- Eligibility: 3 unsuccessful repairs or 30 business days out of service within shorter of 1 year or warranty.
- Resolution Attempt: Written notice by certified mail to manufacturer + dealer (or repair agent) that problem has not been corrected in reasonable number of attempts + refund or replacement demanded within 60 days. Manufacturer has 30 calendar days for final repair attempt. State has certified guidelines for arbitration.
Seafood may be half of Alaska’s exports, but that’s not to say that a few lemons don’t sneak in the state. I’m not talking about the fruit, either. Whether heading into Anchorage for the day or simply running some errands, most daily tasks can’t be done these days without a reliable vehicle.
Luckily, Alaska has lemon laws to help protect your consumer rights should you ever find yourself with a vehicle that just won’t work, no matter how many time it’s been through the shop.
To qualify as a lemon, your car must have had 3 unsuccessful repairs or been out of service for 30 business days within the first year or warranty period.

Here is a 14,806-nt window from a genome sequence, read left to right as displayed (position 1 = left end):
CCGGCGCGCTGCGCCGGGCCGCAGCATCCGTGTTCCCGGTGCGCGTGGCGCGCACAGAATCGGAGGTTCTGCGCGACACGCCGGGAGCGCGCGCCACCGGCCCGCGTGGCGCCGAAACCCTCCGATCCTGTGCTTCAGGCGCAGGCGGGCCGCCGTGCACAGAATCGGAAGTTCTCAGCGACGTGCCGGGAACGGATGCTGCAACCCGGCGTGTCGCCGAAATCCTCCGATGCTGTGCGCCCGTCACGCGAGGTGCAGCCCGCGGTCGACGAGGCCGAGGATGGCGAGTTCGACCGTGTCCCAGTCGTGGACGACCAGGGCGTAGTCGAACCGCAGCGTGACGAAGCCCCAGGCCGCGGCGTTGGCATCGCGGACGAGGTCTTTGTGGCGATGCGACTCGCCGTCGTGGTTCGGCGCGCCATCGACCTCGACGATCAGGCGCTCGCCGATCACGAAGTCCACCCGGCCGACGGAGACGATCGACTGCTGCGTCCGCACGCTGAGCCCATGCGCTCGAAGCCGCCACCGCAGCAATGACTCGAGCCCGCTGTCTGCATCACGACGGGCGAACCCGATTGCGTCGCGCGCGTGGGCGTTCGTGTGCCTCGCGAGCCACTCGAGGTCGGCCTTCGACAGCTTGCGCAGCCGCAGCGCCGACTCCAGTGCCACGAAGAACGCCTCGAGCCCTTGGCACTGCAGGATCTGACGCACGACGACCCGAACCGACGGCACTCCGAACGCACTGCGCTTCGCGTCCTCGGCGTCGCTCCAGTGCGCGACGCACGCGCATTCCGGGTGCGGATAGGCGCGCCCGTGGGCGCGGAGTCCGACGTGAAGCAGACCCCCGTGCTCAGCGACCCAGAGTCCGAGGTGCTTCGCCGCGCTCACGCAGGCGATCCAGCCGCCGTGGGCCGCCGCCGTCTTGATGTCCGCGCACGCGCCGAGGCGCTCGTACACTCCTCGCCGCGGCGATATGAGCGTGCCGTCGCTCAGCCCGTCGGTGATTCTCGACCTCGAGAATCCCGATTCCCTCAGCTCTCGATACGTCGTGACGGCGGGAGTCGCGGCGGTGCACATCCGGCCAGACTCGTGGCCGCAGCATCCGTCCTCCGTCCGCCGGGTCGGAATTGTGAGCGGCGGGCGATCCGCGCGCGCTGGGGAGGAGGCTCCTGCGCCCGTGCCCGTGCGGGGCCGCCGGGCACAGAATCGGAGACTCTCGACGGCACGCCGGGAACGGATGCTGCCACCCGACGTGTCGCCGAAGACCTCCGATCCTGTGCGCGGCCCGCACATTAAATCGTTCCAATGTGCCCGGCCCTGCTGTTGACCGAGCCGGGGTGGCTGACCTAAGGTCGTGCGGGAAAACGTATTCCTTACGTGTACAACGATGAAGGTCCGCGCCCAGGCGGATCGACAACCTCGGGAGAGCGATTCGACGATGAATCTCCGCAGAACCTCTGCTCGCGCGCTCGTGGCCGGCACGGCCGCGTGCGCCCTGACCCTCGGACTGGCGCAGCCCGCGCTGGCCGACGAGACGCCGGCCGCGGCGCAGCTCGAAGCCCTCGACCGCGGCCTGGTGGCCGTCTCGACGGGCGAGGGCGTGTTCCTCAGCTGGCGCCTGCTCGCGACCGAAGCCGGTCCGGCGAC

From there, a manufacturer will be allowed opportunity to fix the problem within the above listed reasonable amount of attempts. Some catches to the rule include that the problem must significantly impair the market value or use of the vehicle.
If the manufacturer can still not repair the vehicle and refuses to replace it, you may have a case on your hands. Be sure to save all documentation of expenses, repair attempts, etc.
If you believe you have bought a lemon and want more information on finding out how to pursue your case with counsel, you can contact the Alaska Bar Association’s Lawyer Referral Service at (800) 770-9999.